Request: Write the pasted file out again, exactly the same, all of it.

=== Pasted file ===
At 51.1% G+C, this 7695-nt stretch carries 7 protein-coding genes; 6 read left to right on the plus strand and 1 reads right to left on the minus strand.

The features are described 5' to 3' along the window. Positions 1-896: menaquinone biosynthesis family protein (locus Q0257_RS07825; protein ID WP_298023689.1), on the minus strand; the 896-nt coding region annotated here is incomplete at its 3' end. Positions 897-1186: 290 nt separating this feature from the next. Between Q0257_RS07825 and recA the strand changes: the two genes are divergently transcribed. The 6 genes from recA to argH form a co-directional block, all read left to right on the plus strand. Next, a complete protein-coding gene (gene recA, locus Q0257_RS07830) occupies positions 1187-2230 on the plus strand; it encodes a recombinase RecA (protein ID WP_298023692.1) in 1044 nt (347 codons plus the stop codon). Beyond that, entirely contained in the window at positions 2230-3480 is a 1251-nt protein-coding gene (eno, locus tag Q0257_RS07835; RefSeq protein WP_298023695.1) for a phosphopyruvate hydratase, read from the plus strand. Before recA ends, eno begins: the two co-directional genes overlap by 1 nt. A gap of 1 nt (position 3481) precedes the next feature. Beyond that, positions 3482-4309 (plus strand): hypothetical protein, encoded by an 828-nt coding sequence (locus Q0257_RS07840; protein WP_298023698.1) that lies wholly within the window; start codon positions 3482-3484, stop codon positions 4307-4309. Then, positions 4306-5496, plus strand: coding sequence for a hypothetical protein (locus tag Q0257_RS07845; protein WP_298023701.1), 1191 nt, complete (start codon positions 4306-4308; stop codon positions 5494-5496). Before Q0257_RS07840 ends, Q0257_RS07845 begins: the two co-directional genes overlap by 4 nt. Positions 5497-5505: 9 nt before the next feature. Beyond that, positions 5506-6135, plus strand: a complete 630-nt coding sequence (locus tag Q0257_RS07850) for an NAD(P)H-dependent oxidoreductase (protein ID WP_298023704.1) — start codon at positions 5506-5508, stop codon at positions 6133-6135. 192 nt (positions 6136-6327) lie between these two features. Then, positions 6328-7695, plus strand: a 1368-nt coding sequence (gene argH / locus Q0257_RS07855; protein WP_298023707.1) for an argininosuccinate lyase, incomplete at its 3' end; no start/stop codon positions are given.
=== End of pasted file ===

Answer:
At 51.1% G+C, this 7695-nt stretch carries 7 protein-coding genes; 6 read left to right on the plus strand and 1 reads right to left on the minus strand.

The features are described 5' to 3' along the window. Positions 1-896: menaquinone biosynthesis family protein (locus Q0257_RS07825; protein ID WP_298023689.1), on the minus strand; the 896-nt coding region annotated here is incomplete at its 3' end. Positions 897-1186: 290 nt separating this feature from the next. Between Q0257_RS07825 and recA the strand changes: the two genes are divergently transcribed. The 6 genes from recA to argH form a co-directional block, all read left to right on the plus strand. Next, a complete protein-coding gene (gene recA, locus Q0257_RS07830) occupies positions 1187-2230 on the plus strand; it encodes a recombinase RecA (protein ID WP_298023692.1) in 1044 nt (347 codons plus the stop codon). Beyond that, entirely contained in the window at positions 2230-3480 is a 1251-nt protein-coding gene (eno, locus tag Q0257_RS07835; RefSeq protein WP_298023695.1) for a phosphopyruvate hydratase, read from the plus strand. Before recA ends, eno begins: the two co-directional genes overlap by 1 nt. A gap of 1 nt (position 3481) precedes the next feature. Beyond that, positions 3482-4309 (plus strand): hypothetical protein, encoded by an 828-nt coding sequence (locus Q0257_RS07840; protein WP_298023698.1) that lies wholly within the window; start codon positions 3482-3484, stop codon positions 4307-4309. Then, positions 4306-5496, plus strand: coding sequence for a hypothetical protein (locus tag Q0257_RS07845; protein WP_298023701.1), 1191 nt, complete (start codon positions 4306-4308; stop codon positions 5494-5496). Before Q0257_RS07840 ends, Q0257_RS07845 begins: the two co-directional genes overlap by 4 nt. Positions 5497-5505: 9 nt before the next feature. Beyond that, positions 5506-6135, plus strand: a complete 630-nt coding sequence (locus tag Q0257_RS07850) for an NAD(P)H-dependent oxidoreductase (protein ID WP_298023704.1) — start codon at positions 5506-5508, stop codon at positions 6133-6135. 192 nt (positions 6136-6327) lie between these two features. Then, positions 6328-7695, plus strand: a 1368-nt coding sequence (gene argH / locus Q0257_RS07855; protein WP_298023707.1) for an argininosuccinate lyase, incomplete at its 3' end; no start/stop codon positions are given.